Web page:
If you’ve purchased an Australian rock record made in the past decade, there’s a good chance Mikey Young had his hand in the final product. He’s a member of Eddy Current Suppression Ring, Ooga Boogas, and Total Control. When he’s not touring, Young is busy recording, mixing and mastering records for bands such as Bits of Shit, Royal Headache, UV Race, Life Stinks, and Kelley Stoltz. He was kind enough to speak to us about his early musical influences, working in a record factory, and the trial by fire of learning to use a reel-to-reel tape deck a day before a recording session.
Feature Photo by James Vinciguerra
What were some early records that influenced you growing up?
I was heavily addicted to Kiss and Rod Stewart for the first few years as a kid, and then listening to MTV. Maybe I found out who Jimi Hendrix was when I was ten or so. I remember grabbing a Velvet Underground cassette around 14, and being pretty changed by that. I remember a girl at school’s brother had Devo’s Freedom of Choice when I went to her birthday in grade one.
Did any of those bands draw you into guitar being your first instrument?
Definitely. Actually the first song that my brother taught me was “Mongoloid” by Devo. I think year eight I got an electric guitar and I started jamming with my brother for a couple of years and then briefly was in some bands. I remember my brother’s friend came around with a 4-track one day when I was about 17, and it was the first time I saw the concept of, “Wow, you can record stuff on stuff.” I was blown away. Weirdly I got a digital 4-track first. A FD-4; one of the first digital ones from Fostex that recorded on an external Zip drive. I think the next step from there I was able to save up enough money to buy a [Digidesign] Digi 001 and a computer.
Were you growing up in Melbourne?
I was an hour out of the city in a town called Frankston. There wasn’t a live music scene down there. I moved to the city [Melbourne] when I was 21.
And you were working at Corduroy Records?
I was working at a warehouse and I was getting sick of it. I guess another big influence was I loved the early Kinks stuff and [The Kingsman’s] “Louie Louie,” but I didn’t know how to get access to a thousand songs that sound exactly like that. I didn’t know what Back from the Grave [garage rock compilation] was or anything like that. There was this local band called The Breadmakers, who were kind of a Slim Harpo cover band. The guy who was in The Breadmakers, Nick Phillips, bought the last pressing plant in Australia in the early ‘90s, when you could buy that stuff for scrap metal. It turned out the factory was right around the corner from my Mom’s house. I think I’d heard he sold records out of there too, so we rang him and went down there. They also had distribution of overseas garage and punk stuff. And I thought, “Wow, here’s all that music that I kind of knew of but didn’t know where it was.” About six months later I saw an advertisement for a job there. It was the only time they had done that, because it was a pretty small place, only about six people. Luckily I knew a few mutual friends of friends who knew him, and they all said he should hire me. I did write a resume, but they were more interested in what kind of records I had at home and sussing me out to see if I had dodgy taste, which I probably did at the time – I must have just snuck in. I got the job and then I pretty much ran the factory for five years. Then it got sold to a guy that runs a hip-hop label down here. He moved it to a better factory, but I think he quickly realized that running a record pressing plant in this day and age is really not fun. It’s so expensive to do down here. You have to buy every bit of raw vinyl from overseas.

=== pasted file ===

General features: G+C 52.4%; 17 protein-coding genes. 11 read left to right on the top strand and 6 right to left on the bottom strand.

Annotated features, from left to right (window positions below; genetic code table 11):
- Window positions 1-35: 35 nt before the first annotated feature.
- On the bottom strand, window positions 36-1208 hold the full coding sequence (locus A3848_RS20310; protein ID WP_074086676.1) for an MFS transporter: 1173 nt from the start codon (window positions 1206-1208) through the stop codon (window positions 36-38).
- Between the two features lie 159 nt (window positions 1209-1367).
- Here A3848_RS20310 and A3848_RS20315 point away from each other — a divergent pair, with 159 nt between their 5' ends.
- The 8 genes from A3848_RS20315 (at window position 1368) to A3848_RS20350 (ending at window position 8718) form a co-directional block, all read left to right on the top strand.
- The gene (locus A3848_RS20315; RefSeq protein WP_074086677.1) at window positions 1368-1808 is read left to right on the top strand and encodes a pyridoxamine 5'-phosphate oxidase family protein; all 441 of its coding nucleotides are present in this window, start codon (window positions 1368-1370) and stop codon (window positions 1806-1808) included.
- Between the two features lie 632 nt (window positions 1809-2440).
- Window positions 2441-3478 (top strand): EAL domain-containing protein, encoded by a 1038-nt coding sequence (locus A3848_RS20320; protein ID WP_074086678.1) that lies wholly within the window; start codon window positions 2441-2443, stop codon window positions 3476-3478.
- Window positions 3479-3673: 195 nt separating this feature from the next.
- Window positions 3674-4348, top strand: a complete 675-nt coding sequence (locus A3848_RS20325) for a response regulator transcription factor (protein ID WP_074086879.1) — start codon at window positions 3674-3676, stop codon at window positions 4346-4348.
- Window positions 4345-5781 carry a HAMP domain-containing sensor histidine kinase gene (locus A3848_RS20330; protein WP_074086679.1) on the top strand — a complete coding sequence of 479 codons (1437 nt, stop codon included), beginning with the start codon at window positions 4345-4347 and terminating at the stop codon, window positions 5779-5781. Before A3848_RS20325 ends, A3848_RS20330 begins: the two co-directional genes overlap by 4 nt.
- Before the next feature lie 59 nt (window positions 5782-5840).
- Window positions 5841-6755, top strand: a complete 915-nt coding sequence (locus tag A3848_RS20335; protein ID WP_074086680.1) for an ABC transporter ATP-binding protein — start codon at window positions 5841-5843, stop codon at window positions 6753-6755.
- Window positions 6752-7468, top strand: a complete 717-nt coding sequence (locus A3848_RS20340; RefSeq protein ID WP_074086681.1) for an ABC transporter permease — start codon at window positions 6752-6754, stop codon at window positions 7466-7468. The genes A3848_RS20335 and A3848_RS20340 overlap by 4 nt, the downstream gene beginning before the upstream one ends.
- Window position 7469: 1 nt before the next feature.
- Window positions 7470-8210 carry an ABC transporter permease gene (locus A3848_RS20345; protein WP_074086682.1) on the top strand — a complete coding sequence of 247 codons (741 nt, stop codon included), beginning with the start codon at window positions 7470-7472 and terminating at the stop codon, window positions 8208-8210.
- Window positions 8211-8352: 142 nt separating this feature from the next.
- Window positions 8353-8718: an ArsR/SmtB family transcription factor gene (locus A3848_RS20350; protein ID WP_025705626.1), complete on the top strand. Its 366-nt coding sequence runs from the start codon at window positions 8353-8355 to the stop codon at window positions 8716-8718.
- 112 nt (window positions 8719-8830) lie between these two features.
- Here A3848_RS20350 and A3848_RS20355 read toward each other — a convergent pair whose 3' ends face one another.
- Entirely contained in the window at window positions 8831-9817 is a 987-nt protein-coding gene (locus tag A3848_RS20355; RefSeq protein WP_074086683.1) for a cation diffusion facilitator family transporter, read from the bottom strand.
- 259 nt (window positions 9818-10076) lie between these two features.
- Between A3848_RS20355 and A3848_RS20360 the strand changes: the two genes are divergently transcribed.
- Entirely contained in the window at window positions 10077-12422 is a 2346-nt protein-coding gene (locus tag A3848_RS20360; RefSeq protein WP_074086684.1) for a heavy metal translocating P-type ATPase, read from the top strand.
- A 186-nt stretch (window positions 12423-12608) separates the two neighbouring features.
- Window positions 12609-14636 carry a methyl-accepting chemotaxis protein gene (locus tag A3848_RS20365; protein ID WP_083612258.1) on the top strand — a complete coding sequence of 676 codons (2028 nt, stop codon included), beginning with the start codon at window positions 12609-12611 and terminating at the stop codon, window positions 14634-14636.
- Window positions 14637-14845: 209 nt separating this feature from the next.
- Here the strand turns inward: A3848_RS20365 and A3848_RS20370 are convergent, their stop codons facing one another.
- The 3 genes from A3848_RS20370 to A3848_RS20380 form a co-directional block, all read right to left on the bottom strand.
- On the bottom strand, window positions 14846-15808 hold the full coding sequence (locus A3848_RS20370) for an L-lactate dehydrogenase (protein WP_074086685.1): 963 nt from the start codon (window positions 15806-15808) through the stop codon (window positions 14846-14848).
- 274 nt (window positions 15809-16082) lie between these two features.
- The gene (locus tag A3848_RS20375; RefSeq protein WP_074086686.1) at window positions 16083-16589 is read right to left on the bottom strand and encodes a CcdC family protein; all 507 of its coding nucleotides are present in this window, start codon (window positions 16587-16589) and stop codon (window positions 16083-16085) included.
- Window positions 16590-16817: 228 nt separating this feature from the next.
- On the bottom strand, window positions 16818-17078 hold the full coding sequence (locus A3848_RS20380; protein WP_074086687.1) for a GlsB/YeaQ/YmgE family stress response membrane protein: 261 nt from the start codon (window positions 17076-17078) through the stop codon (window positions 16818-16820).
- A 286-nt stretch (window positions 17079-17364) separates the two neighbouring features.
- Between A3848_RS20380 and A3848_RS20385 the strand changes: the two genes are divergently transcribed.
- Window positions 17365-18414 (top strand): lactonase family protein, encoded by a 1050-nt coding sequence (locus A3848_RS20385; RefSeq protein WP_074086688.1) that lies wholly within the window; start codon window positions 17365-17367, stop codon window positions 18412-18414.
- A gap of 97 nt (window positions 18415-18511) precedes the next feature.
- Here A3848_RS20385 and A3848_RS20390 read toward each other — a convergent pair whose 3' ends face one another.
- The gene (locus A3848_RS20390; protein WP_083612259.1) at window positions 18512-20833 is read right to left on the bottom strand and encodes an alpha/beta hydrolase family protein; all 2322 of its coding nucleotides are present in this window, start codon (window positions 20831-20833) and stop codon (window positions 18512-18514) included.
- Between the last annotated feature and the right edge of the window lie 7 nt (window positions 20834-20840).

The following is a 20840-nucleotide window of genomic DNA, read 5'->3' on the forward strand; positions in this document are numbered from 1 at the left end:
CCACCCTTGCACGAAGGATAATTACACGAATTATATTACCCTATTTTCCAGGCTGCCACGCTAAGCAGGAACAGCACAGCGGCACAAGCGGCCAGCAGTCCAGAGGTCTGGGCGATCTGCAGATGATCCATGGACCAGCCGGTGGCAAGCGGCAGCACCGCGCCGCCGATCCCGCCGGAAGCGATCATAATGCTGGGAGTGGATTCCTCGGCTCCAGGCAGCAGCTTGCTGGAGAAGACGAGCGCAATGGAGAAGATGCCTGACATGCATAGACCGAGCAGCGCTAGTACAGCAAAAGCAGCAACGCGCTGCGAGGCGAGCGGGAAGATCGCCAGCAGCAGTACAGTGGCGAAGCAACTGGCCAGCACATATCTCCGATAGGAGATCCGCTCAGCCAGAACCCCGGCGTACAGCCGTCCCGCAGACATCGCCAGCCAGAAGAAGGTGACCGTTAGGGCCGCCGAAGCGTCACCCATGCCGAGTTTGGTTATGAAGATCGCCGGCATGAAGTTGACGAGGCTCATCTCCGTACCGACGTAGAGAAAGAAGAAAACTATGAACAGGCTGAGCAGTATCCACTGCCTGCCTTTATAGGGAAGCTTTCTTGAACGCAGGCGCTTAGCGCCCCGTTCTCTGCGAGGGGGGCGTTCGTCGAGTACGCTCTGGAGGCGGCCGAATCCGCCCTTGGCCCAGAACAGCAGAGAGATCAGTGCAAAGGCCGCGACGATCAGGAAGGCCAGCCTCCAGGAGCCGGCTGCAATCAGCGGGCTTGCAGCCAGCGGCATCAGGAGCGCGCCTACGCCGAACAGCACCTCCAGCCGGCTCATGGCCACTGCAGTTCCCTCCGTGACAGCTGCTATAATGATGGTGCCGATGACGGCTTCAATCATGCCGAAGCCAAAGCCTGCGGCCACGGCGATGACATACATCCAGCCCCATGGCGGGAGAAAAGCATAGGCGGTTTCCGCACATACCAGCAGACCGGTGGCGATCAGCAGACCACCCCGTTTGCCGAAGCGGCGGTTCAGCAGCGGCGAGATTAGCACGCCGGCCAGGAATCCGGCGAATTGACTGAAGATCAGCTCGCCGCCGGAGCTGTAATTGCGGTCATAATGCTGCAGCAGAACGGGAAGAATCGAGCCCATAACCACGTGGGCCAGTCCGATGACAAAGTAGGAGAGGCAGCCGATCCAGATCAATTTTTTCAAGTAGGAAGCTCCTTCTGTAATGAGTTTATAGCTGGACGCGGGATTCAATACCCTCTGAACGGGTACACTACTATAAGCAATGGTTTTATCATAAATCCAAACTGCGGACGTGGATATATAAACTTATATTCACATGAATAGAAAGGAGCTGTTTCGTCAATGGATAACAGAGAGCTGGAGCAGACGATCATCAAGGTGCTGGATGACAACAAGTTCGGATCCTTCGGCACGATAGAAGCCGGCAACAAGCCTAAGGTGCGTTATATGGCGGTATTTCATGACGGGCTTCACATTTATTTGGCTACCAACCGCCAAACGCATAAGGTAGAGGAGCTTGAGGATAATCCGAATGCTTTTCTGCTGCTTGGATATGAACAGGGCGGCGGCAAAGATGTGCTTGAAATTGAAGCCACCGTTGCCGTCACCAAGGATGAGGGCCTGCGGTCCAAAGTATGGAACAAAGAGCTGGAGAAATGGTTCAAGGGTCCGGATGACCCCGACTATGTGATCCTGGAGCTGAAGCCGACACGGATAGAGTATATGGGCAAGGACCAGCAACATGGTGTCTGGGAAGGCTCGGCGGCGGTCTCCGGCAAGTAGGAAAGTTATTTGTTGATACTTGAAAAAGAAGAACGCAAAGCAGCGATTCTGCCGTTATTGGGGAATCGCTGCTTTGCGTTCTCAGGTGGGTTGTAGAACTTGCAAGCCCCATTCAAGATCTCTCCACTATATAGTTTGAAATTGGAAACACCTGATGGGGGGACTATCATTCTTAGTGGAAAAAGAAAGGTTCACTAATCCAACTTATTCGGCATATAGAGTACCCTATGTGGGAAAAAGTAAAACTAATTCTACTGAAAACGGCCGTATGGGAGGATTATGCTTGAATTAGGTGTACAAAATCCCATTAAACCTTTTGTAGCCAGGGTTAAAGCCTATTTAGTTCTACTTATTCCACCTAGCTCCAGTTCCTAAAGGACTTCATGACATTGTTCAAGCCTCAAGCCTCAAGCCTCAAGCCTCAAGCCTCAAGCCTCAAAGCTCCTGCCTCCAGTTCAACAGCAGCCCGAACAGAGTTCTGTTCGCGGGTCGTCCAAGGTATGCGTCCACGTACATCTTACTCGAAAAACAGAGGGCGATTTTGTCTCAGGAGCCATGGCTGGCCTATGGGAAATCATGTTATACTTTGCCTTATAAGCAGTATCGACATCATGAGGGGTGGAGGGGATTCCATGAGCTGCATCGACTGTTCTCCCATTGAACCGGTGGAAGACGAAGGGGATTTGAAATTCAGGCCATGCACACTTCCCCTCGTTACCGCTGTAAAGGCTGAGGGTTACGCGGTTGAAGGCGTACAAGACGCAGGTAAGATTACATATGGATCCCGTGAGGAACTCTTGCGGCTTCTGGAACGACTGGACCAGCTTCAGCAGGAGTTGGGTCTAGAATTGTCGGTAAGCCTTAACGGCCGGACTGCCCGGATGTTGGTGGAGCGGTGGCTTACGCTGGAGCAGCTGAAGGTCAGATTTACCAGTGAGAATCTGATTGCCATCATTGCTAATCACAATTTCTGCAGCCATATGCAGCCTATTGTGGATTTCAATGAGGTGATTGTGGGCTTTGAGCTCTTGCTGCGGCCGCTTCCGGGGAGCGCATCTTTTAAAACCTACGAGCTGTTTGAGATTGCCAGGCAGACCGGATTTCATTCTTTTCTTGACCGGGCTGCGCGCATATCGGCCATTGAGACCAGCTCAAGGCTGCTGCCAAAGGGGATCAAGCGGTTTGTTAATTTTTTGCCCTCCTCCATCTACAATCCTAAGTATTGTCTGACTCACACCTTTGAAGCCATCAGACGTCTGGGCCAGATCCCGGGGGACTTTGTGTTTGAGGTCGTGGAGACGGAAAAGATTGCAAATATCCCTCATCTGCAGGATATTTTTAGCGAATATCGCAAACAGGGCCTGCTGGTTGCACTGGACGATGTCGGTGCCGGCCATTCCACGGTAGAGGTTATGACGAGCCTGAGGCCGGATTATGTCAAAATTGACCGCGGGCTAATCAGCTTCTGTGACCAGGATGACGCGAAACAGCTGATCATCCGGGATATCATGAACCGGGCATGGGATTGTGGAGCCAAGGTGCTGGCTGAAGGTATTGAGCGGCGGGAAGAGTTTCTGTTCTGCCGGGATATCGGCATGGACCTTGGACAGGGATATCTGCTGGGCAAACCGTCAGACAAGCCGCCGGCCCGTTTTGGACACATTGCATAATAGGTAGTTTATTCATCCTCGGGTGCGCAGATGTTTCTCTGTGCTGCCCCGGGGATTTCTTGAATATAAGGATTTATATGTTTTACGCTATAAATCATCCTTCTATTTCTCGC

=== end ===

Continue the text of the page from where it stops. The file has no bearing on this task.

I can’t even imagine.
Yeah, that’s why half, actually way more than half [of bands], press their records in America. We’ll make them as cheap as possible and we’re still going broke.
Does that curb bands from making 7-inch records?
People have realized it’s not that hard, and also over the last couple of years our dollar jumped in value to pretty much equal the American dollar. It used to be sixty cents to the dollar. So the cost of making a record for us came down.
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